Here’s a synopsis of a very informative article by Robert Kirtley, Maura Dunn and Lee Karas, all with Duff & Phelps LLC, about how process-centric information management ensures that critical business information is readily available, appropriately stored and easily located when needed; The New Business Of Managing Information – A Process-Centric Approach:
The most successful businesses are process-centric – meaning they organize the achievement of strategic and tactical goals around standard, repeatable and actively managed business processes, providing predictable results every time.
What Is Process-Centric Information Management?
Process-centric information management is based on an organization’s business functions and the associated processes that realize those functions. Understanding the information, the systems and repositories that hold the information and the points in each process that use, change or generate the information provides an organization with increased visibility into potential bottlenecks, opportunities for increased productivity and vulnerabilities such as potential security leaks or privacy breaches. In addition, this approach supports the identification of information of competitive value as well as information that an organization may be required to produce for regulatory compliance, reporting or litigation purposes…
Rather than start with a detailed but isolated definition of a particular type of information, process-centric information management starts by defining the business functions the organization performs. It then maps these functions to the specific business processes that implement them. This structure reflects the way the business actually works – which parts of the business interact with each other and how the information flows throughout the organization. The following perspectives offer further visibility into the organization’s use of information.
How Process-Centric Information Management Works
Process-centric information management maps high-level business processes to the information sources that support them. Building on this understanding, an organization can build a coherent, enterprise-wide information management program, wherein each element supports and depends on the others.
The Value Of Process-Centric Information Management
The application and deployment of a process-centric approach to developing an information management program offers added value to the business in many ways.
Business Process– Core business processes support efficient operations and incorporate information management, including recordkeeping requirements, so that managing information and records becomes a routine part of conducting business. By looking at processes up front, organizations can identify opportunities to embed information and records management requirements into everyday business processes as opposed to leaving information management until the end or “after the fact.”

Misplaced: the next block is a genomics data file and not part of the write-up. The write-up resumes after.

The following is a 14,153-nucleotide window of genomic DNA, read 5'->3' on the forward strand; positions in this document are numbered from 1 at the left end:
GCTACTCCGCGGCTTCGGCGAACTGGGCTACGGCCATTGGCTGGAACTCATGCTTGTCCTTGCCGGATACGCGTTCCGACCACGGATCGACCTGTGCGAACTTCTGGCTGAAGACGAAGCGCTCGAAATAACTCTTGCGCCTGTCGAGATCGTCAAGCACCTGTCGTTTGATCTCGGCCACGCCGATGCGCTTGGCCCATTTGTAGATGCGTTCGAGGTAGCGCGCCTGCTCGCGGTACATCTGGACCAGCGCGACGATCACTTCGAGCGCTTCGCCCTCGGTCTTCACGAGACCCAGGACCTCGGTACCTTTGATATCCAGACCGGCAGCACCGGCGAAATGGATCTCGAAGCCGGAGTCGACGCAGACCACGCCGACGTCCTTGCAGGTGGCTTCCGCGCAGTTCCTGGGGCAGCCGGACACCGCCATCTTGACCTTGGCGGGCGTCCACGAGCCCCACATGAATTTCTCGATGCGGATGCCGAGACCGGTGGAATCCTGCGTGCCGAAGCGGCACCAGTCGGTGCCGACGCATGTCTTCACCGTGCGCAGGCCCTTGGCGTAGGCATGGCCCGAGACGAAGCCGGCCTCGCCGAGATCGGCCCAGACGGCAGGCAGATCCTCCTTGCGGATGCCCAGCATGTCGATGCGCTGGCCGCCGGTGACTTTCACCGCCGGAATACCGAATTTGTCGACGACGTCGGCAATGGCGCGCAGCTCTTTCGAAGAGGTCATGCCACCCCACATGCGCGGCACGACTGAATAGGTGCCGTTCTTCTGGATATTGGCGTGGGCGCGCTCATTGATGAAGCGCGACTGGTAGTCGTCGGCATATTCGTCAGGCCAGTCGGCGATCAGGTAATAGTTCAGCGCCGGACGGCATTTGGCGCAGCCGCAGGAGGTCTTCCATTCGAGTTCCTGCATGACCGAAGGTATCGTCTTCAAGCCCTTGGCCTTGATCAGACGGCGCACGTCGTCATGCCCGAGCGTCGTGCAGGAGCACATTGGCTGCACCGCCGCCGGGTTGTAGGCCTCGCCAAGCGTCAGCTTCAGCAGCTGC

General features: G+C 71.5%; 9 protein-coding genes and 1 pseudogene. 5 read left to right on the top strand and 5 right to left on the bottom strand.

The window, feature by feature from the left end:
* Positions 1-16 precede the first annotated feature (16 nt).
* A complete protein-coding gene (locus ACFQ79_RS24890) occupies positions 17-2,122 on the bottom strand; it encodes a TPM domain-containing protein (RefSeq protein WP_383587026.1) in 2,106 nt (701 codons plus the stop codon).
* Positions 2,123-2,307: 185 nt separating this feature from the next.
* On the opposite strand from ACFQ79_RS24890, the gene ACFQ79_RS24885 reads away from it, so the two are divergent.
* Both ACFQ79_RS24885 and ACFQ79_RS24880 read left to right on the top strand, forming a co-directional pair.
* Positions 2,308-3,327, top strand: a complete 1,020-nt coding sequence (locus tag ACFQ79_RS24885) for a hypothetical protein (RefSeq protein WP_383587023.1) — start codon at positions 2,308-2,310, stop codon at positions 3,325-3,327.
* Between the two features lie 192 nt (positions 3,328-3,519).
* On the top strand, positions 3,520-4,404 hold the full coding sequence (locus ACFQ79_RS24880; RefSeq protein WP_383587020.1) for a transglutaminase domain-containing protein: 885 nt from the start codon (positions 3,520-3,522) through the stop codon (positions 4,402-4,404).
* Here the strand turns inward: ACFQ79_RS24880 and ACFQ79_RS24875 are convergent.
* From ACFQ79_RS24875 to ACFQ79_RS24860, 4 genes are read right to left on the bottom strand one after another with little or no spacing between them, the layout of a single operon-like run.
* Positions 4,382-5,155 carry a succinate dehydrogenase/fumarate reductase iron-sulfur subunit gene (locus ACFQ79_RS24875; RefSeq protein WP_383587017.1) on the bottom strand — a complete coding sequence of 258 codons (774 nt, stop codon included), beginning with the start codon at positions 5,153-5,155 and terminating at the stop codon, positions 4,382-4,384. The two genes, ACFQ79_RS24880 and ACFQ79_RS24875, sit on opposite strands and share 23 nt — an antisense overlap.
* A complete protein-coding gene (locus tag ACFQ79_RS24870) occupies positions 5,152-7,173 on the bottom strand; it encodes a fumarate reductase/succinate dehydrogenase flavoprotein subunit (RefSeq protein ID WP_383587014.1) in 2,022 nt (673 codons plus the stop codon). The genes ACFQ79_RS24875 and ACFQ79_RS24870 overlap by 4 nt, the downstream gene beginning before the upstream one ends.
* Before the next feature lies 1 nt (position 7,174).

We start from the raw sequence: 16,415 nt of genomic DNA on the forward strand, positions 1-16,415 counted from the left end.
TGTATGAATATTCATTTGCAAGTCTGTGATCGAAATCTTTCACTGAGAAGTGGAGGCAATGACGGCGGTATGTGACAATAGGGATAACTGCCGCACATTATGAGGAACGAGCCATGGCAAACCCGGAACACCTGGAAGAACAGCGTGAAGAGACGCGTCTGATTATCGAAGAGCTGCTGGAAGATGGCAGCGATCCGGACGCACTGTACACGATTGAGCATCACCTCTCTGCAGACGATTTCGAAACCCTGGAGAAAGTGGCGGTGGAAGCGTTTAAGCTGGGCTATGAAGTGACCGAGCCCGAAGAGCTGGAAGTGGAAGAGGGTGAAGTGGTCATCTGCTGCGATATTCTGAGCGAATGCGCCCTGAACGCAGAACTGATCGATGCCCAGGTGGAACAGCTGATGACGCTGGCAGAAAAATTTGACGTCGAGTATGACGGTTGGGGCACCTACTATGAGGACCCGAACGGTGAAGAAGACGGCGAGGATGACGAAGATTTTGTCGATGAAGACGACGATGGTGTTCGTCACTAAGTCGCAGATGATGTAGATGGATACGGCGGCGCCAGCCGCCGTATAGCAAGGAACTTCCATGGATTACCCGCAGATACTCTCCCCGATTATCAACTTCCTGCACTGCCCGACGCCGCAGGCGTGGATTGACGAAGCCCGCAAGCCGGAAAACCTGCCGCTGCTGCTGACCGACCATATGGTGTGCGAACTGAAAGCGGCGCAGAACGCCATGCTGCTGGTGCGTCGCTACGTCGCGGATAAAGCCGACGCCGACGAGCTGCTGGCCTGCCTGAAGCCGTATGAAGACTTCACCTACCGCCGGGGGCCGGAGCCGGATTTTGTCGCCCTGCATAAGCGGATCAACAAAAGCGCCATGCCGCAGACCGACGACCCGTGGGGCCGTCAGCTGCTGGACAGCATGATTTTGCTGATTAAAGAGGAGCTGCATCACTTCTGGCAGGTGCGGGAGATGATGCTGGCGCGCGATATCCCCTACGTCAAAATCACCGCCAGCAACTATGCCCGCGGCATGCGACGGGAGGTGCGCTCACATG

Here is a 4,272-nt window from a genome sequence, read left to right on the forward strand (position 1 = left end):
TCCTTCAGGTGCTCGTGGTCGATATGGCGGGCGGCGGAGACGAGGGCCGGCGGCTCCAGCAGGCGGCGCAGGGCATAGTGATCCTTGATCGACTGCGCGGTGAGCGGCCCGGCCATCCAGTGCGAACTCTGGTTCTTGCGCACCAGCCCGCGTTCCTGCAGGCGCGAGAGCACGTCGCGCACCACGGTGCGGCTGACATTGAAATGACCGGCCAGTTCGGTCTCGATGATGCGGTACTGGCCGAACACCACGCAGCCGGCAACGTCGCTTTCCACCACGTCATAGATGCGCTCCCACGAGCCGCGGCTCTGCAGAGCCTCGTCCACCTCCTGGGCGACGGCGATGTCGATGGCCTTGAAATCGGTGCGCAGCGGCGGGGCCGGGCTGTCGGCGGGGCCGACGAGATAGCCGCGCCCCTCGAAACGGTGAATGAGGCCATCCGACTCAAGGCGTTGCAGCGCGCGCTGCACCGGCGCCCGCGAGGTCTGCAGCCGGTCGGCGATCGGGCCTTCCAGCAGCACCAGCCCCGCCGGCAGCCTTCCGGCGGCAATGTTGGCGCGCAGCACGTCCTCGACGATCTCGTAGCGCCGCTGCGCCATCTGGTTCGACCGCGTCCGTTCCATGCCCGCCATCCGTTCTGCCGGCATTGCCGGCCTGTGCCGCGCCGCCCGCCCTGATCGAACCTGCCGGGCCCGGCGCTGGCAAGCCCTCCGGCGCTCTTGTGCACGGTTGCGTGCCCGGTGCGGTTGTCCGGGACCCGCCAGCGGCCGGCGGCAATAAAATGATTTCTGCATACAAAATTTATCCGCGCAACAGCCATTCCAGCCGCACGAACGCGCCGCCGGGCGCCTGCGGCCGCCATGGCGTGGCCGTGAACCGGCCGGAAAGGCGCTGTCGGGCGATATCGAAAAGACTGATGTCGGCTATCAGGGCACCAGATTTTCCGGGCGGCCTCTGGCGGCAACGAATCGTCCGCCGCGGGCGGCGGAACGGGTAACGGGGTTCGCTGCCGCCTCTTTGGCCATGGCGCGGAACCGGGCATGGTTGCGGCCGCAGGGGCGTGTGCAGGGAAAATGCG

Information – An organization’s documents, systems, files, email, share drives, etc., contain its institutional memory. The process-centric approach to information management ensures that all key inputs and outputs created and/or received are clearly identified for each business function/process.
Policy – Insight into business processes offers an understanding of what people need to do to carry out their jobs and manage their information correctly. This in turn provides an organization with the opportunity to identify and review operational policies on a regular basis.
Applications – Business functions and related processes operate via systems and applications designed to fulfill operational needs, enable access to information, and allow application of records retention and other recordkeeping functionality. In identifying systems and applications which support business processes, an organization gains greater insight into the flow of its information, and the complexities and potential risks related to the “where, who and how” that information is handled, distributed, managed and stored.
Governance – Identifying key stakeholders and roles and responsibilities as part of a review of business processes provides insight into how people actually do business in order to fulfill the organization’s mission. In addition, the process-centric approach maps common understandings and expectations of information creators, users, managers, etc., across the organization.
Infrastructure – An organization’s information management infrastructure supports ongoing business operations while meeting information and recordkeeping requirements. Reviewing business processes as part of the first step in developing an information management program identifies availability and use of hardware, software and storage media across an organization.
In deploying process-centric information management, an organization marries its information to its business processes providing detailed insight into business processes, information, policy, applications, governance and infrastructure across an organization, not just within individual functions or departments. This integration streamlines and simplifies an organization’s overall enterprise-wide approach to information management and results in greater user acceptance and a better understanding of information flows and relationships organization-wide. In doing so, an organization also increases its flexibility, adaptability and overall ability to react to ever-changing business, operational, and/or regulatory environments, a much needed characteristic in today’s shifting and unstable economic climate.